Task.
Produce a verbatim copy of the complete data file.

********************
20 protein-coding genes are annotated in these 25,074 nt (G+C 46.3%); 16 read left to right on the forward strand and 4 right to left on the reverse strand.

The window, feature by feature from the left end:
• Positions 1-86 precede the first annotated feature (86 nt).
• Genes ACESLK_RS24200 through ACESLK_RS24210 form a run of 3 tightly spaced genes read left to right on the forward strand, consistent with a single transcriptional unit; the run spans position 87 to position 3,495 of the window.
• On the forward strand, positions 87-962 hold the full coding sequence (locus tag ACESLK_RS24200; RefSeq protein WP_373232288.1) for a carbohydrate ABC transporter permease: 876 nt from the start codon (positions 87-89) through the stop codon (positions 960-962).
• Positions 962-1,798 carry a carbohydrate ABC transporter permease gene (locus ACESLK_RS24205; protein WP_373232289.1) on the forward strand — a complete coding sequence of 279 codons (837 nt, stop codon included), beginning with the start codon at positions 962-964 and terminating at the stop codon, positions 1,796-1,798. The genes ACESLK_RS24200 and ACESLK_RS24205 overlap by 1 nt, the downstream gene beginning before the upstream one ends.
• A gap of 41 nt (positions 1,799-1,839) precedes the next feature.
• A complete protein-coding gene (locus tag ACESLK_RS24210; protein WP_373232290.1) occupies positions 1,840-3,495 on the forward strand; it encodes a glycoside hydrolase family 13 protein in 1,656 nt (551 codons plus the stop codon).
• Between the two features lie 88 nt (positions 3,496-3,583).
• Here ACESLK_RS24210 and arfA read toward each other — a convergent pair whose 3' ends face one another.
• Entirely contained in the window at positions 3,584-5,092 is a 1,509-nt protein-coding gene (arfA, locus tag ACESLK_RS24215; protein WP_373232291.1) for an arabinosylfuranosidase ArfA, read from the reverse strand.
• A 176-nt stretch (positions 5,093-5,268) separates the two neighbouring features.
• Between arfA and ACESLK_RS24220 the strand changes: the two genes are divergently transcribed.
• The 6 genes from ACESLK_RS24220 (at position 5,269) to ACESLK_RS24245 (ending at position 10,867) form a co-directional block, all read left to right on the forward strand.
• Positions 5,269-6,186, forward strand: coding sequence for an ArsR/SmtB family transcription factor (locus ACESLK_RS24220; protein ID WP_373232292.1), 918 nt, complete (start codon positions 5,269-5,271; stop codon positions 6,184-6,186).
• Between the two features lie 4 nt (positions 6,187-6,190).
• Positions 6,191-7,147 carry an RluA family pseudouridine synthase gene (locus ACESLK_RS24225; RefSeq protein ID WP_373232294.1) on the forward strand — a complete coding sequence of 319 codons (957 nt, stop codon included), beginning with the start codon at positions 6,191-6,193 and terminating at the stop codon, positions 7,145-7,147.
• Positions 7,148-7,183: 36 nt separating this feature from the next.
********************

20 protein-coding genes are annotated in these 25,074 nt (G+C 46.3%); 16 read left to right on the forward strand and 4 right to left on the reverse strand.

The window, feature by feature from the left end:
• Positions 1-86 precede the first annotated feature (86 nt).
• Genes ACESLK_RS24200 through ACESLK_RS24210 form a run of 3 tightly spaced genes read left to right on the forward strand, consistent with a single transcriptional unit; the run spans position 87 to position 3,495 of the window.
• On the forward strand, positions 87-962 hold the full coding sequence (locus tag ACESLK_RS24200; RefSeq protein WP_373232288.1) for a carbohydrate ABC transporter permease: 876 nt from the start codon (positions 87-89) through the stop codon (positions 960-962).
• Positions 962-1,798 carry a carbohydrate ABC transporter permease gene (locus ACESLK_RS24205; protein WP_373232289.1) on the forward strand — a complete coding sequence of 279 codons (837 nt, stop codon included), beginning with the start codon at positions 962-964 and terminating at the stop codon, positions 1,796-1,798. The genes ACESLK_RS24200 and ACESLK_RS24205 overlap by 1 nt, the downstream gene beginning before the upstream one ends.
• A gap of 41 nt (positions 1,799-1,839) precedes the next feature.
• A complete protein-coding gene (locus tag ACESLK_RS24210; protein WP_373232290.1) occupies positions 1,840-3,495 on the forward strand; it encodes a glycoside hydrolase family 13 protein in 1,656 nt (551 codons plus the stop codon).
• Between the two features lie 88 nt (positions 3,496-3,583).
• Here ACESLK_RS24210 and arfA read toward each other — a convergent pair whose 3' ends face one another.
• Entirely contained in the window at positions 3,584-5,092 is a 1,509-nt protein-coding gene (arfA, locus tag ACESLK_RS24215; protein WP_373232291.1) for an arabinosylfuranosidase ArfA, read from the reverse strand.
• A 176-nt stretch (positions 5,093-5,268) separates the two neighbouring features.
• Between arfA and ACESLK_RS24220 the strand changes: the two genes are divergently transcribed.
• The 6 genes from ACESLK_RS24220 (at position 5,269) to ACESLK_RS24245 (ending at position 10,867) form a co-directional block, all read left to right on the forward strand.
• Positions 5,269-6,186, forward strand: coding sequence for an ArsR/SmtB family transcription factor (locus ACESLK_RS24220; protein ID WP_373232292.1), 918 nt, complete (start codon positions 5,269-5,271; stop codon positions 6,184-6,186).
• Between the two features lie 4 nt (positions 6,187-6,190).
• Positions 6,191-7,147 carry an RluA family pseudouridine synthase gene (locus ACESLK_RS24225; RefSeq protein ID WP_373232294.1) on the forward strand — a complete coding sequence of 319 codons (957 nt, stop codon included), beginning with the start codon at positions 6,191-6,193 and terminating at the stop codon, positions 7,145-7,147.
• Positions 7,148-7,183: 36 nt separating this feature from the next.